3.  (intr) to deliver a speech, discourse, etc
4.  (tr) to know how to talk in (a language or dialect): he does not speak German
5.  (intr) to make a characteristic sound: the clock spoke
6.  (intr) (of dogs, esp hounds used in hunting) to give tongue; bark
7.  (tr) nautical to hail and converse or communicate with (another vessel) at sea
8.  (intr) (of a musical instrument) to produce a sound
9.  to be a representative or advocate (of): he speaks for all the members
10.  on speaking terms on good terms; friendly
11.  so to speak in a manner of speaking; as it were
12.  speak one's mind to express one's opinions frankly and plainly
13.  to speak of of a significant or worthwhile nature: we have had no support to speak of
 
[Old English specan; related to Old High German spehhan, Middle High German spechten to gossip, Middle Dutch speken; see speech]
 
'speakable
 
adj

Collins English Dictionary - Complete & Unabridged 10th Edition
2009 © William Collins Sons & Co. Ltd. 1979, 1986 © HarperCollins
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Etymonline
Word Origin & History

speak
O.E. specan, variant of sprecan "to speak" (class V strong verb; past tense spræc, pp. sprecen), from P.Gmc. *sprekanan (cf. O.S. sprecan, O.Fris. spreka, M.Du. spreken, O.H.G. sprehhan, Ger. sprechen "to speak," O.N. spraki "rumor, report"), cognate with L. spargere "to strew" (speech as a "scattering"
of words; see sparse). The -r- began to drop out in Late West Saxon and was gone by mid-12c., perhaps from infl. of Dan. spage "crackle," in a slang sense of "speak" (cf. crack in slang senses having to do with speech, e.g. wisecrack, cracker, all it's cracked up to be). Rare variant forms without -r- also are found in M.Du. (speken) and O.H.G. (spehhan). Not the primary word for "to speak" in O.E. ("Beowulf" prefers maþelian, from mæþel "assembly, council," from root of metan "to meet;" cf. Gk. agoreuo "to speak," originally "speak in the assembly," from agora "assembly").
Online Etymology Dictionary, © 2010 Douglas Harper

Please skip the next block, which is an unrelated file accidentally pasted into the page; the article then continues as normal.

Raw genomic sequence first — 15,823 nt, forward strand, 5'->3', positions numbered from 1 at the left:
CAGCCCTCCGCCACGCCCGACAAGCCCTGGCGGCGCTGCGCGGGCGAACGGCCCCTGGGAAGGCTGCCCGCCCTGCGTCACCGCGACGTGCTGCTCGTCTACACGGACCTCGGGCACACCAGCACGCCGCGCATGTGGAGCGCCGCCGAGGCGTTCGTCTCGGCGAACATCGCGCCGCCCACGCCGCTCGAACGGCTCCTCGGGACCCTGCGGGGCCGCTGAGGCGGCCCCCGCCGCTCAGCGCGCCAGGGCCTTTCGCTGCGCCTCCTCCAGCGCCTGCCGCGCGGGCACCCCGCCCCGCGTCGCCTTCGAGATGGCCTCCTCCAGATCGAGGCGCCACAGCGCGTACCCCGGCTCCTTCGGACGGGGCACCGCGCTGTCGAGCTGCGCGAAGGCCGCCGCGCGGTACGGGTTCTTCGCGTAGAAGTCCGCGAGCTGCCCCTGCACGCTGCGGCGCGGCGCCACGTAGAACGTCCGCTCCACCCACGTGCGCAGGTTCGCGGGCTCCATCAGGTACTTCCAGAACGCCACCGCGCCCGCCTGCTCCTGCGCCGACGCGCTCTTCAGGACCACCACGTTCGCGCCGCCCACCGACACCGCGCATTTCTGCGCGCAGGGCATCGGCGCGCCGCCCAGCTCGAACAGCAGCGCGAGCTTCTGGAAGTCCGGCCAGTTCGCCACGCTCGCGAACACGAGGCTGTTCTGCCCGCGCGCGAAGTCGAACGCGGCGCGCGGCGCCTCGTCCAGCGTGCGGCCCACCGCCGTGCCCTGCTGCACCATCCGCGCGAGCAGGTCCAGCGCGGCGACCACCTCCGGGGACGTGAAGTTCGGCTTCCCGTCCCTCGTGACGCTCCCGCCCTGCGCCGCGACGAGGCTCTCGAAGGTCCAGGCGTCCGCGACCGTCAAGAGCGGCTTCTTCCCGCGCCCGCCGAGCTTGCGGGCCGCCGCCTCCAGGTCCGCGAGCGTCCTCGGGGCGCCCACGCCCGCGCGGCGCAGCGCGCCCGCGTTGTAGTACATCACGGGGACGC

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"To a traveler from the Old World, Canada East may appear like a new country, and its inhabitants like colonists, but to me, coming from New England and being a very green traveler withal,... it appeared as old as Normandy itself, and realized much that I had heard of Europe and the Middle Ages. Even the names of humble Canadian villages affected me as if they had been those of the renowned cities of antiquity. To be told by a habitan, when I asked the name of a village in sight, that it is St. Féreol or St. Anne, the Guardian Angel or the Holy Joseph's; or of a mountain, that it was Bélange or St. Hyacinthe! As soon as you leave the States, these saintly names begin ... and thenceforward, the names of mountains, and streams, and villages reel, if I may so speak, with the intoxication of poetry,—Chambly, Longueuil, Pointe aux Trembles, Bartholomy, etc., etc.; as if it needed only a little foreign accent, a few more liquids and vowels perchance in the language, to make us locate our ideals at once. I began to dream of Provence and the Troubadours, and of places and things which have no existence on the earth. They veiled the Indian and the primitive forest, and the woods towards Hudson's Bay were only as the forests of Germany. I could not at once bring myself to believe that the inhabitants who pronounced daily those beautiful and, to me, significant names lead as prosaic lives as we of New England. In short, the Canada which I saw was not merely a place for railroads to terminate in and for criminals to run to."